Mating causes ‘jet lag’ in female fruit flies, changing behavior


An innovative technique from Cornell University researchers finds seminal fluid protein transferred from male to female fruit flies during mating changes the expression of genes related to the fly’s circadian clock.

The finding, published in the Proceedings of the National Academy of Sciences, could help explain how this protein, called sex peptide, alters the female’s behavior.

Post-mating, sex peptide has been shown to elicit increased egg-laying, aggression, activity and feeding, while reducing sleep and interest in mating in previously unmated females.

“Flies like to eat at certain times of day,” said Mariana Wolfner, professor of molecular biology and genetics and one of the paper’s senior authors. “They sleep at certain times, and the circadian clock machinery controls when flies are likely to do these things.

“What we’re seeing,” she said, “is that these very same behaviors — such as sleeping and eating — are changed after mating by the sex peptide. One way it might do that is by basically shifting the whole clock of the fly.”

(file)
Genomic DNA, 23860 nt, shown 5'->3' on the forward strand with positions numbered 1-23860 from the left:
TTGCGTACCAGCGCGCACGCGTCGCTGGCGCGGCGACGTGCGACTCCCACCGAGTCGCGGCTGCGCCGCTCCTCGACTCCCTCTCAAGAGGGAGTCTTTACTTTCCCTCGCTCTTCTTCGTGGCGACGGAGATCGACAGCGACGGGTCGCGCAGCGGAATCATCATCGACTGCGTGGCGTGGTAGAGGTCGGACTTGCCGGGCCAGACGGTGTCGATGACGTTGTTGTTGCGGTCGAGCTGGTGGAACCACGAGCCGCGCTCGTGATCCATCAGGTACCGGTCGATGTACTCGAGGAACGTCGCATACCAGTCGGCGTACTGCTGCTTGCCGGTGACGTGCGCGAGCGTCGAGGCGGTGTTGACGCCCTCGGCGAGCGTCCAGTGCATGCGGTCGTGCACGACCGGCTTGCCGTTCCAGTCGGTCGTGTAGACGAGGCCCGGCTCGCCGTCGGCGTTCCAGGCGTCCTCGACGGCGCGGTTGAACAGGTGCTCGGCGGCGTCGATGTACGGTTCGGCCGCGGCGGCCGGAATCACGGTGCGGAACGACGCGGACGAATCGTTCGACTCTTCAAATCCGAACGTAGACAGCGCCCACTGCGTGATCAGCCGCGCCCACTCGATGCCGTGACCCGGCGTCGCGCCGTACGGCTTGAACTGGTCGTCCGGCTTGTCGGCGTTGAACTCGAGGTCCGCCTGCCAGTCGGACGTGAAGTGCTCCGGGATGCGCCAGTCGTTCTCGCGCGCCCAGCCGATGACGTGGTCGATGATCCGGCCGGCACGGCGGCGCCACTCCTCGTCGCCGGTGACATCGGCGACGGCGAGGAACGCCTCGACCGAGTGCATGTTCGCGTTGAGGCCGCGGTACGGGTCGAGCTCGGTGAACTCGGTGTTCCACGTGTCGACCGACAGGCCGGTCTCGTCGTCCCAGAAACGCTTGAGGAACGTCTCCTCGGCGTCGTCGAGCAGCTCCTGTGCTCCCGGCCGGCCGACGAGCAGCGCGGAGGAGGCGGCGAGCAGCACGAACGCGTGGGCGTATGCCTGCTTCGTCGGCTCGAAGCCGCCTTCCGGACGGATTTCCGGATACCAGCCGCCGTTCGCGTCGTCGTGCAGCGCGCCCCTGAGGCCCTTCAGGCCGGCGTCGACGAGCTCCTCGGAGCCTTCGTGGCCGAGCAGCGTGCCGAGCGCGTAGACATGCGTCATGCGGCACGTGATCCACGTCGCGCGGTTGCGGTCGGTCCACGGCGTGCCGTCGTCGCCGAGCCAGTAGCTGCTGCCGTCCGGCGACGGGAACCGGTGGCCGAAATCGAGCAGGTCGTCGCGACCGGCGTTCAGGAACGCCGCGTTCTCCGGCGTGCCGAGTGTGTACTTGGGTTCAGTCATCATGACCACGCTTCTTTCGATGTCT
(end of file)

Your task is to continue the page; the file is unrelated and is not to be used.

The surprising findings were made possible by examining transcriptomes — RNA sequencing that reveals gene expression, or which genes are turned on and off — at many different time points, providing high-resolution data that illuminates the order in which changes occur.

In the first four hours after mating, researchers found changes in expression of genes involved in the female fly’s metabolism and the circadian clock. It is unknown what triggered these initial changes, but pheromones or seminal fluid proteins other than sex peptide are possible candidates. The initial effects were short term; they didn’t last without sex peptide and seemed to prime the system.

In a second phase, four hours after mating, the researchers discovered that sex peptide caused changes to genes that regulate circadian rhythms and genes that are regulated by circadian clock pathways.

The study opens the door for future work that explores such questions as: how long the effect lasts and whether these effects occur in other organisms, given that circadian clock genes are highly conserved in many life forms.


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